This program builds your skills through work-based learning and assessment tools. When you study addiction medicine, all associated teaching, learning, and assessments are undertaken within the context of the specialist’s everyday clinical practice, accommodating discipline-specific contexts and practices.

What is an Addiction Medicine Specialist?

Addiction Medicine specialists deliver comprehensive care to patients who suffer from a range of addiction disorders. This includes patients who suffer from pharmaceutical dependency or drug and alcohol addiction.

Addiction medicine includes primary, secondary and tertiary prevention of harm related to non-medical use of drugs, rehabilitation of people dependent on drugs and management of acute drug-related problems. Rehabilitation from drug-related problems implies a level of social reintegration, as well as optimisation of psychological and physical functioning.

Addiction medicine specialists can work within public and private facilities, improving the health outcomes of their patients. Addiction medicine specialists play an important role in developing and shaping public policy across the areas of prevention, health promotion and health protection in order to improve public health outcomes on a larger scale.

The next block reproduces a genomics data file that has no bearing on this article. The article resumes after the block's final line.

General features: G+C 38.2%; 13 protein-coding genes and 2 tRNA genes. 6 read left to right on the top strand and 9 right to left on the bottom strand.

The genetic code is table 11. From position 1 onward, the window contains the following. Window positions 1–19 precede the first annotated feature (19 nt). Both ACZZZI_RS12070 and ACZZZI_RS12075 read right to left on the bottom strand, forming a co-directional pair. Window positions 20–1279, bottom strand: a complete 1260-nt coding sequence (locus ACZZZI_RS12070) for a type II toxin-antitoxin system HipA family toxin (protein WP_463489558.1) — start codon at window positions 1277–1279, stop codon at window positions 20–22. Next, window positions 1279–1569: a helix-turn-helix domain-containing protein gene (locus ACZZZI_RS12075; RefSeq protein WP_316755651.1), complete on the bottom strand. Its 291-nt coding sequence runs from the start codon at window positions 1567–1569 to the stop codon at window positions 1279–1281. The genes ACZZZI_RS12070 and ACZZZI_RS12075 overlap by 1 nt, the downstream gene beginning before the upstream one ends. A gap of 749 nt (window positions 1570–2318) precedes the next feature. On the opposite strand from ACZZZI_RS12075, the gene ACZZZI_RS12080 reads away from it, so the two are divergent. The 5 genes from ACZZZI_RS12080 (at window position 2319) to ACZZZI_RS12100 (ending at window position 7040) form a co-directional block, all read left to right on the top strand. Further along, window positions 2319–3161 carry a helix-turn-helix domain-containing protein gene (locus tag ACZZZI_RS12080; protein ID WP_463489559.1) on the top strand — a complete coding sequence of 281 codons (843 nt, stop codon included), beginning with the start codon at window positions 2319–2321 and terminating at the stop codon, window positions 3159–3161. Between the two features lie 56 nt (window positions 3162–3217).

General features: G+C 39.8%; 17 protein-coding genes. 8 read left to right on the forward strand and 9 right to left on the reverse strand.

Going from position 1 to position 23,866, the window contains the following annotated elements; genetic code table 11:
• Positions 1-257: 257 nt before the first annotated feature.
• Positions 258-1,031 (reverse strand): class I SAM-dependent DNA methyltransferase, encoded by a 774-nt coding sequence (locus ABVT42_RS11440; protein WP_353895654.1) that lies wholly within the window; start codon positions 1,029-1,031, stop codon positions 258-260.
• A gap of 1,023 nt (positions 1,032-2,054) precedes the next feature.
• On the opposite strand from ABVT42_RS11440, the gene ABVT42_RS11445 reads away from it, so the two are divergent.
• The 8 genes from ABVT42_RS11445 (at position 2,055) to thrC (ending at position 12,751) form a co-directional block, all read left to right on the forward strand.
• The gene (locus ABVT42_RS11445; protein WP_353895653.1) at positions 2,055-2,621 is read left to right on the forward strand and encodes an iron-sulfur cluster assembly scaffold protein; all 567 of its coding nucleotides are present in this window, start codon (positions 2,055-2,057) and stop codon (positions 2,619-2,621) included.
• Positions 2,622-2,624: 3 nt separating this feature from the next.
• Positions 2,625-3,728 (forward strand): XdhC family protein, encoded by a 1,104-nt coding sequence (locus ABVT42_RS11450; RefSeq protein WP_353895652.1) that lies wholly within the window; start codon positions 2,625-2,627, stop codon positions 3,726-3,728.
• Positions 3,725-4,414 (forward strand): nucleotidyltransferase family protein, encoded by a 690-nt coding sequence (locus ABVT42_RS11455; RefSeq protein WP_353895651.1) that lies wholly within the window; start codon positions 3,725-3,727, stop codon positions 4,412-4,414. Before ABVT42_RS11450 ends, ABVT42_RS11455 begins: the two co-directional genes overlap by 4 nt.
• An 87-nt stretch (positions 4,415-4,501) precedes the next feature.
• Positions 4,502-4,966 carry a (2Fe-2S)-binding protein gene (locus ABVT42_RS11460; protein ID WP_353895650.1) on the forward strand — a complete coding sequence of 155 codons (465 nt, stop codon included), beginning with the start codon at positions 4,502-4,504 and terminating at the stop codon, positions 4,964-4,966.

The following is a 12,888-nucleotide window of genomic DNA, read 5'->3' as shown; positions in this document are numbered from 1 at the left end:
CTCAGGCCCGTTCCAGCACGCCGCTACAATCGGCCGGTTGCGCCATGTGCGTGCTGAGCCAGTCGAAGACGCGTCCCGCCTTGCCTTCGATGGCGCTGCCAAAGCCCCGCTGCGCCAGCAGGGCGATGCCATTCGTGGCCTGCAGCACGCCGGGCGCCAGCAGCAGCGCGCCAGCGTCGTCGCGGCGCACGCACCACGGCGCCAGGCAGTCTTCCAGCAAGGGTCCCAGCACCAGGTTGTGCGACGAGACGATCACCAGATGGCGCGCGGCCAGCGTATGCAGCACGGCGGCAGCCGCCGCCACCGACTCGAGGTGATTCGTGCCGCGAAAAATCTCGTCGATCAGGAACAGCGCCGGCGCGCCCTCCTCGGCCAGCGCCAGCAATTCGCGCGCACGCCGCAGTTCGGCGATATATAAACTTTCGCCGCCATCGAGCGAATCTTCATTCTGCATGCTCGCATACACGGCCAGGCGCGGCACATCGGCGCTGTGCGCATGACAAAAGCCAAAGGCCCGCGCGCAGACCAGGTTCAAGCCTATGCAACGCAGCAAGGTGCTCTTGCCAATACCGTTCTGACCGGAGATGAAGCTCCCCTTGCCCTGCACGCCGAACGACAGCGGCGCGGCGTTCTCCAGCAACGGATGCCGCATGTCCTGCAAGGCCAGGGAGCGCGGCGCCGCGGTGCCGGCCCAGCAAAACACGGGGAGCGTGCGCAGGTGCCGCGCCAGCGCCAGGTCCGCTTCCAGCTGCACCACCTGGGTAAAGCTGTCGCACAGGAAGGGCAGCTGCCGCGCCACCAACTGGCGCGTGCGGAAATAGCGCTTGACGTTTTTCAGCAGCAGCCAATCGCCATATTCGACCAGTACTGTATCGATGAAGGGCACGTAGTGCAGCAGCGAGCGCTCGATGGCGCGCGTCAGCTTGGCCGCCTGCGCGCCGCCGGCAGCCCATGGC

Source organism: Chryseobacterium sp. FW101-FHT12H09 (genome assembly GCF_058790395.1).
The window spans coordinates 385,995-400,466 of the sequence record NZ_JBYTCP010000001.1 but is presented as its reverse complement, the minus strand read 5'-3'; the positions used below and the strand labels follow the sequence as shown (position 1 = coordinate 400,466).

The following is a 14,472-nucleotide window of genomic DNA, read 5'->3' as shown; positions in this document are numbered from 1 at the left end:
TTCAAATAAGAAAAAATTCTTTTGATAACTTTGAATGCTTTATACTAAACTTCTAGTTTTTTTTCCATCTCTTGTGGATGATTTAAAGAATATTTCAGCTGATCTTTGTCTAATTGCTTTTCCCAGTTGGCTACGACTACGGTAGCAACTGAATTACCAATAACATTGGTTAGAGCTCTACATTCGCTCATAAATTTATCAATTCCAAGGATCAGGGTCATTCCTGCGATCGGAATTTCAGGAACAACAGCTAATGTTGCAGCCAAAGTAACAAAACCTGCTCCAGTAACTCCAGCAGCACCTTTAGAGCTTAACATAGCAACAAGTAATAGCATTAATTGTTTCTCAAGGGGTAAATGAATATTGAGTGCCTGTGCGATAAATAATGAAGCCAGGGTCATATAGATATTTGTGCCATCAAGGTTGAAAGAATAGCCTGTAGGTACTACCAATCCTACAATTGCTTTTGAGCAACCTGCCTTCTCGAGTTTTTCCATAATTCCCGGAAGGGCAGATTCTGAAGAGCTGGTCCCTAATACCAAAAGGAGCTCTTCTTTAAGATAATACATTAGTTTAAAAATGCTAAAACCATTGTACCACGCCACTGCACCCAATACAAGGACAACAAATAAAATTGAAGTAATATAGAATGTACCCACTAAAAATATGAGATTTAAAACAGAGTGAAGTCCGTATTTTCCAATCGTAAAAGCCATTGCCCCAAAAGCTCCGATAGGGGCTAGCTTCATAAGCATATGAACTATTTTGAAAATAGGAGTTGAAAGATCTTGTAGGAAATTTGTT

Addiction medicine specialists find witnessing people getting back on track and seeing change happen very rewarding. The practice of Addiction Medicine is holistic and involves dealing with the individual circumstances of people’s lives. The treatment of individuals and families who are affected by drugs and the deliverance of informed, supportive advice is a crucial part of the role and important for community response to drug issues.

What abilities are important in this speciality?

  • The ability to remain focused in difficult, emotionally challenging situations
  • Compassion and empathy
  • Great communication skills

How many applicants get selected per year?

The number of applicants selected for the advanced training per year varies. In 2020 in QLD, there were 21 specialists with 2 new trainee admitted to the advanced training program. There are 116 active specialists in Australia as of 2020, with 7 new fellows admitted. Find out more information on the Addiction Medicine workforce on the Medi-Nav website.


Disclaimer: The information provided on this website aims to assist medical students and doctors in training with medical career planning. While every effort has been made to ensure the information is current and accurate, all details should be verified through the relevant Specialist College.

NQRTH is an initiative of the Australian Government's Integrated Rural Training Pipeline (IRTP) and is facilitated by James Cook University in partnership with public and private hospitals, Queensland Aboriginal and Islander Health Council (QAIHC), health services, Aboriginal Community Controlled Health Organisations (ACCHOs) and GP clinics.

Cairns region
(07) 4226 8187

Central West region
(07) 4764 1547

Mackay region
(07) 4885 7122

North West region
(07) 4764 1547

Torres and Cape region
(07) 4095 6103

Townsville region
(07) 4781 3424